If you like stylish horror, and haven’t read too many of the classics in the genre, this would work for you. But if you’ve read a few of the Victorian and Edwardian chilling tales, this will seem a bit musty and stale. ( )
  bohemima | Jun 1, 2018 |
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It was a November afternoon when I returned to Iyot Lock and saw that nothing had changed.
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Susan Hill, author of "Woman in Black", is the greatest living writer of ghost stories, and here is a perfect chiller: a story of two damaged children filled with unease, the supernatural and horror. The remoter parts of the English Fens are forlorn, lost and damp even in the height of summer. At Iyot Lock, a large decaying house, two young cousins, Leonora and Edward are parked for the summer with their ageing spinster aunt and her cruel housekeeper. At first the unpleasantness and petty meannesses seem simply unpleasant, calculated to destroy Edward's equanimity. But when spoilt Leonora is not given the birthday present of a specific dolly that she wants, affairs inexorably take a much darker turn with terrifying, life destroying, consequences for everyone.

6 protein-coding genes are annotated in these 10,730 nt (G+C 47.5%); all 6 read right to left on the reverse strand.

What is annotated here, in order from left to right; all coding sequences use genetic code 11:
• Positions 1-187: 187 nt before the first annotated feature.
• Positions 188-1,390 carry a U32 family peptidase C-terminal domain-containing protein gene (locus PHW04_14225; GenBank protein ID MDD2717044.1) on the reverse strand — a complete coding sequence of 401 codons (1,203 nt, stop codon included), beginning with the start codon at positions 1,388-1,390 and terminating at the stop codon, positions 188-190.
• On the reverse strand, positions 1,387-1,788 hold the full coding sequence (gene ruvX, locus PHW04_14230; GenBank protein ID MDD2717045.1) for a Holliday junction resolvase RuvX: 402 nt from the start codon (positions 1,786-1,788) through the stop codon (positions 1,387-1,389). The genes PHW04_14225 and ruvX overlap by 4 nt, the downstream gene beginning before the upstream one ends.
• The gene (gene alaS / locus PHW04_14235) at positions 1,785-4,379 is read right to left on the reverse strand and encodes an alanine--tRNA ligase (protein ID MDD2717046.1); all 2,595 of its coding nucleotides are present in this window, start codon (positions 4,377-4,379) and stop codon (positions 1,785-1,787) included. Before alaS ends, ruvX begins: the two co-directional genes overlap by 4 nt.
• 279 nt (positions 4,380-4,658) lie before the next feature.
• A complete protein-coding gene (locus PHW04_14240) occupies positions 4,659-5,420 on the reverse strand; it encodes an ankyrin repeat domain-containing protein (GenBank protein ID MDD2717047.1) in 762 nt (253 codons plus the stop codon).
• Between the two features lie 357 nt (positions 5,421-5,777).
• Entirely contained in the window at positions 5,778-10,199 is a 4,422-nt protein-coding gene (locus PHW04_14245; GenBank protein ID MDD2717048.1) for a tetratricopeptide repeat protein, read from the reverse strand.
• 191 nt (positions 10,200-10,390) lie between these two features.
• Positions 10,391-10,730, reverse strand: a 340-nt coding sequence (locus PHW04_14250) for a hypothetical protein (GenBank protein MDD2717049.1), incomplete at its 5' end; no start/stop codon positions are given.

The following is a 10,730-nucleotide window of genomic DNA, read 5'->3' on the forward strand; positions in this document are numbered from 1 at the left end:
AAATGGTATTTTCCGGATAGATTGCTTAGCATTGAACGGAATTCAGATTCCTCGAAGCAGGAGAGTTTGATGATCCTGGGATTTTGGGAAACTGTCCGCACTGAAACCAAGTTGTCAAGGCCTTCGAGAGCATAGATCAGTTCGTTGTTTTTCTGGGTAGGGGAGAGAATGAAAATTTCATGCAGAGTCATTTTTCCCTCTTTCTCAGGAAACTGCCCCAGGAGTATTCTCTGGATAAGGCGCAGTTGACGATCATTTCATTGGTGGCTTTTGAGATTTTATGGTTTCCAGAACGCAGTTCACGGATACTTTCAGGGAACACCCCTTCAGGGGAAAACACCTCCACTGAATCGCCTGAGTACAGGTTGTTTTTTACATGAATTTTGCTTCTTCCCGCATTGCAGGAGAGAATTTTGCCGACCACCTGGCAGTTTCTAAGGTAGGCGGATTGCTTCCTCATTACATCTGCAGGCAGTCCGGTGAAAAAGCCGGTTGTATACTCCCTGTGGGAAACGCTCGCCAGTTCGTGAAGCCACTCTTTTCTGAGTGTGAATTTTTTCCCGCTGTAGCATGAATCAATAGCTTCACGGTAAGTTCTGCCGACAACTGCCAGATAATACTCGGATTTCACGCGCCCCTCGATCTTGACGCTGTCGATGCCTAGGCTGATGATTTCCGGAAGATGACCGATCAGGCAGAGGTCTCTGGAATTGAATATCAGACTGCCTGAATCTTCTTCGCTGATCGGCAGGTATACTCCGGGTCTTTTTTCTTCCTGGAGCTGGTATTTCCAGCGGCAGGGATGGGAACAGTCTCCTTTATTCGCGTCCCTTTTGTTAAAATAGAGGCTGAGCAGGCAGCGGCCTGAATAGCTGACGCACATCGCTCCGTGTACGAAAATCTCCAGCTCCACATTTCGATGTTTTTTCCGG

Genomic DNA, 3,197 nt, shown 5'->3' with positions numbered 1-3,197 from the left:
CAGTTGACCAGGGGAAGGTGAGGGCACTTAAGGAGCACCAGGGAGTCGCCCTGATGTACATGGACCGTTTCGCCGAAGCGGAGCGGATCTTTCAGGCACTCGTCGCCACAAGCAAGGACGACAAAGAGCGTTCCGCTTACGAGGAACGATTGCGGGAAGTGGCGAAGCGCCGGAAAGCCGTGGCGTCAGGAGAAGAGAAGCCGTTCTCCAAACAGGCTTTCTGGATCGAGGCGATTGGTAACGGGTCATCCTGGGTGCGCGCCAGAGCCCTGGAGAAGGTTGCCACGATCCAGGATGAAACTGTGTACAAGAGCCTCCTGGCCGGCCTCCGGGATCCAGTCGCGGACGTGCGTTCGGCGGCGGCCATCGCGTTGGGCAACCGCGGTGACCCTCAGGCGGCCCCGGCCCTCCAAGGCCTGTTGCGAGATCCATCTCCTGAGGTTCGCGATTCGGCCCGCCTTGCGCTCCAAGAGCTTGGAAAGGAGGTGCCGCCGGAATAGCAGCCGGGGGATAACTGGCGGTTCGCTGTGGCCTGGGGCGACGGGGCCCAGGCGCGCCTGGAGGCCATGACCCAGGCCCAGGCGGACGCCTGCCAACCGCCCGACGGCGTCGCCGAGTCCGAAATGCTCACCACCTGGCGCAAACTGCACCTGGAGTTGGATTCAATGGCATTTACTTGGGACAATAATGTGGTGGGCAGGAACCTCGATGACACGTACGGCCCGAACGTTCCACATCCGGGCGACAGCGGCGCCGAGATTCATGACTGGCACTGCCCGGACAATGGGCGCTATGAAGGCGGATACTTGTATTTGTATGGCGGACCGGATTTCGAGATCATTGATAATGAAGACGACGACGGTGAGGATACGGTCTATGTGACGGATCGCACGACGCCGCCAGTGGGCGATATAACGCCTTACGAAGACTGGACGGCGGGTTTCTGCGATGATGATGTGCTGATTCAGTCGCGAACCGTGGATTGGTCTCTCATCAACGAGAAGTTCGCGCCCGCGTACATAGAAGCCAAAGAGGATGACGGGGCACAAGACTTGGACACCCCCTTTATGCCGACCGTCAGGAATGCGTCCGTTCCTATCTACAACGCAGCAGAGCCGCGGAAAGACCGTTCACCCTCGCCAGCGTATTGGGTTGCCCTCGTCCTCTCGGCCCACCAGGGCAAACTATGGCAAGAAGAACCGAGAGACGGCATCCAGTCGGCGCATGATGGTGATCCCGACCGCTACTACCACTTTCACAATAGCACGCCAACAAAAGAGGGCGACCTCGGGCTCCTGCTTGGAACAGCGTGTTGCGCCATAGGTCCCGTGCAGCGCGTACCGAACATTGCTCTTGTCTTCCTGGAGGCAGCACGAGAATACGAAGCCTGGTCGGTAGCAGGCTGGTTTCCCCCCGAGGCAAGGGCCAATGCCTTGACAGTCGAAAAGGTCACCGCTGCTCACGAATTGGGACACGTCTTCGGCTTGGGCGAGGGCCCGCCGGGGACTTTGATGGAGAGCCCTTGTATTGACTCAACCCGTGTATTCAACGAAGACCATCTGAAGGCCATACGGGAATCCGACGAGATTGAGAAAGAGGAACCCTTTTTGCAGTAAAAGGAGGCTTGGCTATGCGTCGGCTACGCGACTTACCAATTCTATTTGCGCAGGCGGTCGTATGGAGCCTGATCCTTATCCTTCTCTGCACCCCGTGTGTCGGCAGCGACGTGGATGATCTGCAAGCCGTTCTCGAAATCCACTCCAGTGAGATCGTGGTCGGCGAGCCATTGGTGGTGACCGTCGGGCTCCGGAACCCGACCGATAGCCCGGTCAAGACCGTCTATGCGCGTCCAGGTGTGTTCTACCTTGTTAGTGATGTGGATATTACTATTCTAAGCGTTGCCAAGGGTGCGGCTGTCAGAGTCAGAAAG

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Book description
Susan Hill, author of "Woman in Black", is the greatest living writer of ghost stories, and here is a perfect chiller: a story of two damaged children filled with unease, the supernatural and horror. The remoter parts of the English Fens are forlorn, lost and damp even in the height of summer. At Iyot House, a large decaying house, two young cousins, Leonora and Edward, are parked for the summer with their ageing widowed aunt and her cruel housekeeper. At first the unpleasantness and petty meannesses seem simply unpleasant, calculated to destroy Edward's equanimity. But when spoilt Leonora is not given the birthday present of a specific dolly that she wants, affairs inexorably take a much darker turn with terrifying, life destroying, consequences for everyone.
Haiku summary
"I don't want this doll,
I hate it!" "You must treat your
Toys well, child, or else ..."
(passion4reading)